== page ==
For those of you who live in Israel, you can forget about any negotiated permanent peace with any aspect of Islam. And that expectation cheers me, because Israel, in order to bolster its own national security, must expand geographically at the expense of the surrounding Arabs. So get used to occasional but almost certain perpetual war. And whether or not you like that situation is totally irrelevant.

    Arnold Harris, Outspeaker

  3. So…McMaster wrote a wonderful book, which, according to the article has affected officers, all thr way up to general officers profoundly in a positive way…..

    So what happened to the book or the officers during Clinton’s, Bush’s and (especially) Obama’s terms….. No “improvement” in either their goals or actionsa seems to be noticeable. They became more like politicians than military officers, it seems to me. And, as Arnold Harris says, (at least I think he does) Arabs, particularly Arab terrorists, are completely outside McMaster’s premisses, and that nothing will work with Arabs…..

    I’d like to add that I believe that Trump is on the right track, and is being derailed by advisors who themselves do not realise that they suffer from creeping Liberalism. That they are dealing with medieval barbarians, bolstered by modern weapons whch they well know how to use.

    I wonder what McMaster’s book said about that…… I’m not going to read it anyway. I don’t only judge by what books say, I judge by experience seen by my eyes accompanied (often not needed) by a rational explanation of the cause and effect. Times and mores may change, from waterboarding to McMasterism, but Allah’s commandments remain the same….slaughter or subdue all the unbelievers…..globally., Sounds more like “Obamaism”..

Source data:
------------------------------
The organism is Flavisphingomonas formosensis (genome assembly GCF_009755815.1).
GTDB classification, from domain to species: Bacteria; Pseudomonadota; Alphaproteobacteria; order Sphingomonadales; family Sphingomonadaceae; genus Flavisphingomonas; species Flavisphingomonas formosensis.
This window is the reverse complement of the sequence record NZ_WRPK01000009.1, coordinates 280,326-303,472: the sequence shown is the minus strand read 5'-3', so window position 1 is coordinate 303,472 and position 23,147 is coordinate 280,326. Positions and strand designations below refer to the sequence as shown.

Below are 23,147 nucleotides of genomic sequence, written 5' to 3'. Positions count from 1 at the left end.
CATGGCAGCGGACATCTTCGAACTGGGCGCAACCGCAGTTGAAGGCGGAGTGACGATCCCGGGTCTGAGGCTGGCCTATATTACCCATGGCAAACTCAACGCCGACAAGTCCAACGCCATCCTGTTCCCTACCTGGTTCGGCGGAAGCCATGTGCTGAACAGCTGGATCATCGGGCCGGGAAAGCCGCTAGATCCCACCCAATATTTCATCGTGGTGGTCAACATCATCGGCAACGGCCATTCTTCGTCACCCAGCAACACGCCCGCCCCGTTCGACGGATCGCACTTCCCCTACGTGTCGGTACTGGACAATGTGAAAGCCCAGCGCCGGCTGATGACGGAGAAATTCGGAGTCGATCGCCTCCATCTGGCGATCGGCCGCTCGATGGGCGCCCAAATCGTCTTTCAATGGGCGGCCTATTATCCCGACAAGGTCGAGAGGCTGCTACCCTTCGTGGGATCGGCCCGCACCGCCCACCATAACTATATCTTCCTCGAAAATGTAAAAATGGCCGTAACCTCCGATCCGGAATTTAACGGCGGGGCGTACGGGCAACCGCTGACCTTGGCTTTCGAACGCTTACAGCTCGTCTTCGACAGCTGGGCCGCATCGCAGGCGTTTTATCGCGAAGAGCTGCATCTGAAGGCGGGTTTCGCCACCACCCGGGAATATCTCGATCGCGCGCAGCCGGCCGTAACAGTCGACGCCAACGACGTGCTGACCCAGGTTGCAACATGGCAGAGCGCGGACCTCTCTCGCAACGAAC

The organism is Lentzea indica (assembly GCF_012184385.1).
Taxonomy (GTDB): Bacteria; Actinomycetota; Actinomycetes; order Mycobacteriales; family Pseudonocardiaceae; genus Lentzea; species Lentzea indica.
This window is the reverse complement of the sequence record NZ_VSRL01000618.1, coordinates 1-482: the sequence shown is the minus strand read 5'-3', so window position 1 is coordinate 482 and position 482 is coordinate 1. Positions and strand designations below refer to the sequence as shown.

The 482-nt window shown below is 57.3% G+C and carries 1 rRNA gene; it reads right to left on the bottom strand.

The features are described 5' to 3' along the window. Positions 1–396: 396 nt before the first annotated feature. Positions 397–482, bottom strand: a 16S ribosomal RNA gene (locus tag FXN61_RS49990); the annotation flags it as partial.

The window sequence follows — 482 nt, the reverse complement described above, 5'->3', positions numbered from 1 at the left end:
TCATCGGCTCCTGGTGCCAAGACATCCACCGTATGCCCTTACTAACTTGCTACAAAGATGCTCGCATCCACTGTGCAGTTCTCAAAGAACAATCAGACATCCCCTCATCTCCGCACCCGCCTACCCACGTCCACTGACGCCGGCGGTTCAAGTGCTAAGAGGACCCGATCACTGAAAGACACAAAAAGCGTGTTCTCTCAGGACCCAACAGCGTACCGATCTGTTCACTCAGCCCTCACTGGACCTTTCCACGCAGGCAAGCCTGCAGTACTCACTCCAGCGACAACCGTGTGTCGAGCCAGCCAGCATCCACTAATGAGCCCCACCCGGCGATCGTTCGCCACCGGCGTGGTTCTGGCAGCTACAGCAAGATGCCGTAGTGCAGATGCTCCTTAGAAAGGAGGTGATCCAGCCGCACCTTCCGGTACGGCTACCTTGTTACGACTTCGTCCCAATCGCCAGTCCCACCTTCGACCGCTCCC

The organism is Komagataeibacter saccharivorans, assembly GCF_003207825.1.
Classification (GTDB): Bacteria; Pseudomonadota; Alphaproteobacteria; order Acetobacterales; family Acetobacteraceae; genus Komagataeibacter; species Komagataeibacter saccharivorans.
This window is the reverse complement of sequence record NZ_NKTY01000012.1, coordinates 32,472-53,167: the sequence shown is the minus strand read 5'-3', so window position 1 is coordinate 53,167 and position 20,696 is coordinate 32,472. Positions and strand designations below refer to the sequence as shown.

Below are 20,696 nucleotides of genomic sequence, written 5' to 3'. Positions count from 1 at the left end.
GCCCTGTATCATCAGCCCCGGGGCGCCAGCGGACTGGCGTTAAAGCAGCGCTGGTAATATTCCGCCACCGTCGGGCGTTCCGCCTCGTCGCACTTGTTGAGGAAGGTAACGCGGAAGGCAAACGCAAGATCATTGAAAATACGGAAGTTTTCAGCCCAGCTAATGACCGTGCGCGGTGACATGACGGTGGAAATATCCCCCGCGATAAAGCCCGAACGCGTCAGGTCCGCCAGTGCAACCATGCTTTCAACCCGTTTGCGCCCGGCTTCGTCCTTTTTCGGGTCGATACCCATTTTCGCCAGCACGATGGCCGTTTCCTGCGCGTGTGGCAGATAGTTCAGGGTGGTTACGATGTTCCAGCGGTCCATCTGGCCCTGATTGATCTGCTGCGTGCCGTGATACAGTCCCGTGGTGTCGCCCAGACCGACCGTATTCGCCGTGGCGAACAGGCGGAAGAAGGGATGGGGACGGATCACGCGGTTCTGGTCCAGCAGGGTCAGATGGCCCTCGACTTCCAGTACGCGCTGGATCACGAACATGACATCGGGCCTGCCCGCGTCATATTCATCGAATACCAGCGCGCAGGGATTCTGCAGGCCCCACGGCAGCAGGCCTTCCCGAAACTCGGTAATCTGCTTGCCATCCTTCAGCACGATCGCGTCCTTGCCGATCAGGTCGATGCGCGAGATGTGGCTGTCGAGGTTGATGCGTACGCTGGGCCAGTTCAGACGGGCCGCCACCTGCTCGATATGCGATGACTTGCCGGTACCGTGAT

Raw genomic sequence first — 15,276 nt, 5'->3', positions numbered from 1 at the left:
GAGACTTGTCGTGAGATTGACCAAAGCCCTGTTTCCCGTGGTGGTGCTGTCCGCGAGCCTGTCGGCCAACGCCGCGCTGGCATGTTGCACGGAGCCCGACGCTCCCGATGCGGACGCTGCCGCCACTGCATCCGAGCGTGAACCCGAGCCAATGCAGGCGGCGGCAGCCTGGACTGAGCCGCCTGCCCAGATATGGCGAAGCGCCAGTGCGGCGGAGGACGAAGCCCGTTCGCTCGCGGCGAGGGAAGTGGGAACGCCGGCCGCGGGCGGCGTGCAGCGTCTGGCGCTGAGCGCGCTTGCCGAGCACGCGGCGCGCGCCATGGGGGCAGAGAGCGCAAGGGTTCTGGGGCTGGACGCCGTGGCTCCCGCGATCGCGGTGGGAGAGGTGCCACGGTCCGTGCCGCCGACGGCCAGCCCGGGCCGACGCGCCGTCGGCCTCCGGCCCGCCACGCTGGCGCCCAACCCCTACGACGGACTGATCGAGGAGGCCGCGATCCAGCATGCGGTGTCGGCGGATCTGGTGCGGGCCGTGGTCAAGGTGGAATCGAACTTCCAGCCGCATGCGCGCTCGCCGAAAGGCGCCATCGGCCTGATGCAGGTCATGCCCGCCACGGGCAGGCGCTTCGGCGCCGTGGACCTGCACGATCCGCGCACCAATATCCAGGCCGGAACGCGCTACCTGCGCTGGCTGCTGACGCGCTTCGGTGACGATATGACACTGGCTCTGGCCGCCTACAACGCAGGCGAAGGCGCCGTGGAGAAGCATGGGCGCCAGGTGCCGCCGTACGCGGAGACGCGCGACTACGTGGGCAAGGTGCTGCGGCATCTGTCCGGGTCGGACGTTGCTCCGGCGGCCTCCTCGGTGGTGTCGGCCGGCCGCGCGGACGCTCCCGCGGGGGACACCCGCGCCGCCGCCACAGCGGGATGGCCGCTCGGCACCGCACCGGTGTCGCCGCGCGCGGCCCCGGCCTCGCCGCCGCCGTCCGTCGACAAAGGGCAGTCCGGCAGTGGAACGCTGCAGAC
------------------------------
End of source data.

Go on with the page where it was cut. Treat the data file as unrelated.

So I hope that Trump is not falling into the “lull after the storm”…

  4. @ Sebastien Zorn:
    xxx

    Bull..??? more like “calf”….. “Almost” is like Sam Goldwyn’s “a definite maybe”….means nothing in the record….you just tear up your ticket as you walk away from thr racecourse, your horse beaten by a nose. And you know how politely Orientals will lie to save your face and compliment one.

    It was a very well thought out and researched, cogent article well worth reading. And it told us much about McMasters, and his blind spot in re barbarians, and his regrettable influence on the military Establishment. Trump is going to get some very poor, time-wasting advice. Unless he realises his mistake and fires him, brings back Flynn-if he’ll take the job again, and gets down to real business of getting rid of the already deeply entrenched Islamic fanatics. It will take a lot longer than Trump has, even with 2 terms, it’ll take maybe a couple of generations and may never be completely eradicated.

  5. @ Sebastien Zorn:
    xxx

    Bull..??? more like “calf”….. “Almost” is like Sam Goldwyn’s “a definite maybe”….means nothing in the record….you just tear up your ticket as you walk away from the racecourse, your horse beaten by a nose. And you know how politely Orientals will lie, to compliment and save one’s face.

    It was a very well thought out and researched, cogent article well worth reading. And it told us much about McMasters, and his blind spot in re barbarians, and his regrettable influence on the military Establishment. Trump is going to get some very poor, time-wasting advice. Unless he realises his mistake and fires him, brings back Flynn-if he’ll take the job again, and gets down to real business of getting rid of the already deeply entrenched Islamic fanatics. It will take a lot longer than Trump has, even with 2 terms, it’ll take maybe a couple of generations and may never be completely eradicated.

  6. Funny how the New York Times in this article portrays President Trump as either a nut or a
    Dimwit. I can assure you he is neither. He sees the Muslims for what they are, and he supports Jews and Christians.

  7. @ Edgar G.:

    And, as Arnold Harris says, (at least I think he does) Arabs, particularly Arab terrorists, are completely outside McMaster’s premisses, and that nothing will work with Arabs….

    You got it right, EG.

    Arnold Harris, Outspeaker

  8. Long winded speculations from a publication whose opinions and predictions have been consistently wrong wrt Trump.

    The summary of this superficial bloviation is a question not worth asking: